Wednesday, April 26, 2023

TTABLOG Test: Is "JIGUANI" Primarily Geographically Deceptively Misdescriptive of Coffee?

The USPTO refused to register the proposed mark JIGUANI for coffee, finding the term to be primarily geographically deceptively misdescriptive under Section 2(e)(3). Do you know where Jiguani is? How do you think this appeal came out? In re Ruta Maya Royalty, Ltd, Serial No. 90453034 (April 14, 2023) [not precedential] (Opinion by Judge Thomas W. Wellington).

Section 2(e)(3) of the Trademark Act prohibits registration of marks that are primarily geographically deceptively misdescriptive of the identified goods or services. A mark is primarily geographically deceptively misdescriptive if all of the following conditions (“elements”) are met: 

  • 1. the primary significance of the mark is a generally known geographic location; 
  • 2. the goods do not come from the place named in the mark, but the relevant public would be likely to believe that the goods originate there; and 
  • 3. the misrepresentation is a material factor in the purchaser’s decision to buy the goods in question.

There was no dispute that Jiguani is a geographic location (a town in Cuba), and the applicant's coffee does not come from that location (it comes from Mexico). Applicant, however, strongly disputed whether Jiguani is a "generally known" location, as required by the first element of the test.

Applicant argues that the “vast majority of Americans have no idea where or what Jiguani is [and c]onsequently, it is almost impossible that purchasers would make a goods/place association.”5 Applicant argues that without a goods/place association, its use of JIGUANI on coffee “could not be ‘a material factor in a significant portion of the relevant consumer’s decision to buy the [coffee].”

In addition to references on applicant's packaging and at its website, the Examining Attorney submitted an excerpt from the THE COLUMBIA GAZETTEER OF THE WORLD, which states that Jiguani has a population of 21,130 and is a dairying center that also produces sugarcane, fruit, coffee, and cacao.

The CAFC in In re Societe Generale des Eaux Minerales de Vittel S.A., held that "it is necessary that the purchasers perceive the mark as a place name and this is where the question of obscurity or remoteness comes to the fore." The question for the Board, then, was "how many coffee consumers in the U.S. know that Jiguani is a town in Cuba?"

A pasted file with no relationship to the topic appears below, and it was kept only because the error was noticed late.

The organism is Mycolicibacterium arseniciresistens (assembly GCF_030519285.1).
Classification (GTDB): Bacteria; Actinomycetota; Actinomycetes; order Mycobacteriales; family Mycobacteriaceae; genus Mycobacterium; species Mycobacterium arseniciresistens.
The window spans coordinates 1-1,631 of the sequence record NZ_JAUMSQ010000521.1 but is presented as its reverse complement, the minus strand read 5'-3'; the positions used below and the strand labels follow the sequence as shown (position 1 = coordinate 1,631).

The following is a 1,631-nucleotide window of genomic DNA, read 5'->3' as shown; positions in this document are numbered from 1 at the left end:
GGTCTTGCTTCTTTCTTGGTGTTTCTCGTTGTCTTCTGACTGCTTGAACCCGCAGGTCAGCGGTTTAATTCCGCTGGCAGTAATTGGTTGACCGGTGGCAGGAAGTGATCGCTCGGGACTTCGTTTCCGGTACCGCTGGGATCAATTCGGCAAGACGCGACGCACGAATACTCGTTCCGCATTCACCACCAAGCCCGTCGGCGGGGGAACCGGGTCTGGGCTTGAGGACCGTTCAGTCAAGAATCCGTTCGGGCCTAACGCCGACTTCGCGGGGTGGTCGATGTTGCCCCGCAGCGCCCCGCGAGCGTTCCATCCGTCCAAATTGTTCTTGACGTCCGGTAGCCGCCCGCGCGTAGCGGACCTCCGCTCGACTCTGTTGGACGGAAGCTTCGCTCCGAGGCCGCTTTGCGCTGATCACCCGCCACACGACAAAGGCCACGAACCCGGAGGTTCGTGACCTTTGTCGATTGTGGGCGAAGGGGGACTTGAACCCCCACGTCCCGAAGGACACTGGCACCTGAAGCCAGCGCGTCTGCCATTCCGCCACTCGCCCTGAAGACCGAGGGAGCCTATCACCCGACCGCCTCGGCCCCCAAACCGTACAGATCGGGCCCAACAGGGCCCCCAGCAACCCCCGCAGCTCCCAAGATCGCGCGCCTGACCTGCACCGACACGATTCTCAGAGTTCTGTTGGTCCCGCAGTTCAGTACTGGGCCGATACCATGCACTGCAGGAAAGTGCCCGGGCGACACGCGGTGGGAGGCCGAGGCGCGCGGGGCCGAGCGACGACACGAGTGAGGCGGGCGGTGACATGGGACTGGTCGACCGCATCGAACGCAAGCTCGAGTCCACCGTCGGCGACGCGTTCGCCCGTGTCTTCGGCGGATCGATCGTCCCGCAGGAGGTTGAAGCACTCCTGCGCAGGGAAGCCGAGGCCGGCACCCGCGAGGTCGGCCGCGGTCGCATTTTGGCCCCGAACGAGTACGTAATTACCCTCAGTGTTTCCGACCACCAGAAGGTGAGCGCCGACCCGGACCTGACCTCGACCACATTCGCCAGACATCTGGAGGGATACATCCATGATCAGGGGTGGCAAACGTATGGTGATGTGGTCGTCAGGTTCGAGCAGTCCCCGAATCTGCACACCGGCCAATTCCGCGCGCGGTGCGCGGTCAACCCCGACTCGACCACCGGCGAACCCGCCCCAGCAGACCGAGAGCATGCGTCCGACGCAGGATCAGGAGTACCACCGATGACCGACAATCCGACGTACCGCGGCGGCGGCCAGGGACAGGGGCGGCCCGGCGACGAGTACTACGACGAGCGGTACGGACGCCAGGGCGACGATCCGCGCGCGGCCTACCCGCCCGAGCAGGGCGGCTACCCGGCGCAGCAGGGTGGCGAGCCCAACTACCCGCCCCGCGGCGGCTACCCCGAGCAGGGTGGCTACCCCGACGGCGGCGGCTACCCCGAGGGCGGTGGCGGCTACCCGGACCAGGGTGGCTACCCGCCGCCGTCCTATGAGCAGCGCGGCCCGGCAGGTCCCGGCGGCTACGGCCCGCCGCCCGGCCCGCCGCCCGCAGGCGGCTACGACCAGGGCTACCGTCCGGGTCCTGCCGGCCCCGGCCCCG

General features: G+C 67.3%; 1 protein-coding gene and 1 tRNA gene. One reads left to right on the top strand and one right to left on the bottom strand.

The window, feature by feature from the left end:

the CAFC also has advised, in In re Newbridge Cutlery Co., that "the mere entry in a gazetteer or the fact that a location is described on the internet does not necessarily evidence that a place is known generally to the relevant public."
Although the Examining Attorney submitted materials showing that Cuba has a coffee industry and a particular coffee-growing region, there is no mention of Jiguani in any of these submissions. The fact that Jiguani is located within a coffee-growing region in Cuba does not necessarily translate to the town being generally known to the relevant American public.
The Board concluded that there was no evidentiary basis for a finding that "there has been a significant amount of American coffee consumer exposure to Applicant’s packaging or the website. Thus, without further context or evidence, we cannot determine the extent of such exposure, if any, and whether it has had a measurable effect on consumers’ knowledge and perception of Jiguani. We also cannot assume that Applicant’s website will always have this information."
Upon review of the record, there is "not substantial evidence for the proposition that, to the relevant public, [Jiguani], is generally known." Newbridge, 113 USPQ2d 1451. Rather, Jiguani appears to be only a remote and obscure town in Cuba whose existence is generally unknown to the American consumers of coffee.

And so, the Board reversed the refusal to register.

Read comments and post your comment here.

TTABlogger comment: Never heard of it. When the packaging and website refers to Cuba, should that be more significant than the Board allows?

Text Copyright John L. Welch 2023.


At 10:48 AM, Anonymous Anonymous said...

Since the question is misdecriptiveness, I am surprised the board didn't give more credence to the applicant's references to the town. But looking at the website, it seems clear that they name is an homage to the traditions of this region and not an indication of geographic origin, so I think this is the correct result.

At 3:38 PM, Blogger Augusto Perera, Esq. said...

I agree with the Board, I'm from Cuba and I drink coffee, I've never heard of that town, nor the town is known in Cuba as coffee producer.

At 9:48 PM, Anonymous Anonymous said...

This one is a headscratcher. I agree that most American consumers would think of the movie "Jumanji" when they see this at Costco or Amazon and have no idea where it is, but given the way coffee type is marketed by region, e.g., Kona, Columbian, Sumatra, etc., (and often used as an adjective such as "Kona coffee" and "Columbian coffee") I think that most consumers looking at this package would assume that the coffee was grown in Jiguani (wherever that is), and if they bought the package it would be a material consideration. What this tells me is that the first element "the primary significance of the mark is a generally known geographic location" needs to be modified when competing goods are often marketed based upon geographic location. This coffee may not have been geographically deceptively misdescribed, but it was deceptively misdescribed.


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